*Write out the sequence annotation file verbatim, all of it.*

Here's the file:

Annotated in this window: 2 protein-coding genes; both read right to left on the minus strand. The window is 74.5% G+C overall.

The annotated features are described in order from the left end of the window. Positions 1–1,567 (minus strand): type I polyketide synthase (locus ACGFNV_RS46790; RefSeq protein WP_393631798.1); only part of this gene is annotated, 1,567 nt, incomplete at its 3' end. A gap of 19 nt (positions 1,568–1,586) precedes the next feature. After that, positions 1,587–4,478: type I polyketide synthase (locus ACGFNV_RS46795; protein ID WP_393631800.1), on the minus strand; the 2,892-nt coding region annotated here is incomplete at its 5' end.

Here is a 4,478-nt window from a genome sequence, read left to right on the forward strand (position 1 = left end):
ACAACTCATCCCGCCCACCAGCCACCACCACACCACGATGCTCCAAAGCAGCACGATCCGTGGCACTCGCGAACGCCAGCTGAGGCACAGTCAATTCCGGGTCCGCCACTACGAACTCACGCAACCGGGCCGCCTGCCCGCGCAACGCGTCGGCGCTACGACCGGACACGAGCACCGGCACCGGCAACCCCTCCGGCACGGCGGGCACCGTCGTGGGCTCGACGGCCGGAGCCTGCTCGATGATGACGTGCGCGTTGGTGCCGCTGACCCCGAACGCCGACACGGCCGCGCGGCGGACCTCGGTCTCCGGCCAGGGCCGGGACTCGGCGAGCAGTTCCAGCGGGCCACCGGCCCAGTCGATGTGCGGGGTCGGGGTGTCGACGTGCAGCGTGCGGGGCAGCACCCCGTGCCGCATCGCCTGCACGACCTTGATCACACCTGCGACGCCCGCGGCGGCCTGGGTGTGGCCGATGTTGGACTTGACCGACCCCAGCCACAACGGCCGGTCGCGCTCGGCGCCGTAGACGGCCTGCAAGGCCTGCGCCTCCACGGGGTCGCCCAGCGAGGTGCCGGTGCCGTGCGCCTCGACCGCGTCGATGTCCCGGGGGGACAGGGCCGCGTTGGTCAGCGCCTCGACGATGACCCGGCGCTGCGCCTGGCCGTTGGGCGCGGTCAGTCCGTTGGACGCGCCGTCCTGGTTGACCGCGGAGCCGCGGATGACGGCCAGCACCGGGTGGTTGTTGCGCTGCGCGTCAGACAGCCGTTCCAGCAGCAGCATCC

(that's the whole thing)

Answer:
Annotated in this window: 2 protein-coding genes; both read right to left on the minus strand. The window is 74.5% G+C overall.

The annotated features are described in order from the left end of the window. Positions 1–1,567 (minus strand): type I polyketide synthase (locus ACGFNV_RS46790; RefSeq protein WP_393631798.1); only part of this gene is annotated, 1,567 nt, incomplete at its 3' end. A gap of 19 nt (positions 1,568–1,586) precedes the next feature. After that, positions 1,587–4,478: type I polyketide synthase (locus ACGFNV_RS46795; protein ID WP_393631800.1), on the minus strand; the 2,892-nt coding region annotated here is incomplete at its 5' end.

Here is a 4,478-nt window from a genome sequence, read left to right on the forward strand (position 1 = left end):
ACAACTCATCCCGCCCACCAGCCACCACCACACCACGATGCTCCAAAGCAGCACGATCCGTGGCACTCGCGAACGCCAGCTGAGGCACAGTCAATTCCGGGTCCGCCACTACGAACTCACGCAACCGGGCCGCCTGCCCGCGCAACGCGTCGGCGCTACGACCGGACACGAGCACCGGCACCGGCAACCCCTCCGGCACGGCGGGCACCGTCGTGGGCTCGACGGCCGGAGCCTGCTCGATGATGACGTGCGCGTTGGTGCCGCTGACCCCGAACGCCGACACGGCCGCGCGGCGGACCTCGGTCTCCGGCCAGGGCCGGGACTCGGCGAGCAGTTCCAGCGGGCCACCGGCCCAGTCGATGTGCGGGGTCGGGGTGTCGACGTGCAGCGTGCGGGGCAGCACCCCGTGCCGCATCGCCTGCACGACCTTGATCACACCTGCGACGCCCGCGGCGGCCTGGGTGTGGCCGATGTTGGACTTGACCGACCCCAGCCACAACGGCCGGTCGCGCTCGGCGCCGTAGACGGCCTGCAAGGCCTGCGCCTCCACGGGGTCGCCCAGCGAGGTGCCGGTGCCGTGCGCCTCGACCGCGTCGATGTCCCGGGGGGACAGGGCCGCGTTGGTCAGCGCCTCGACGATGACCCGGCGCTGCGCCTGGCCGTTGGGCGCGGTCAGTCCGTTGGACGCGCCGTCCTGGTTGACCGCGGAGCCGCGGATGACGGCCAGCACCGGGTGGTTGTTGCGCTGCGCGTCAGACAGCCGTTCCAGCAGCAGCATCC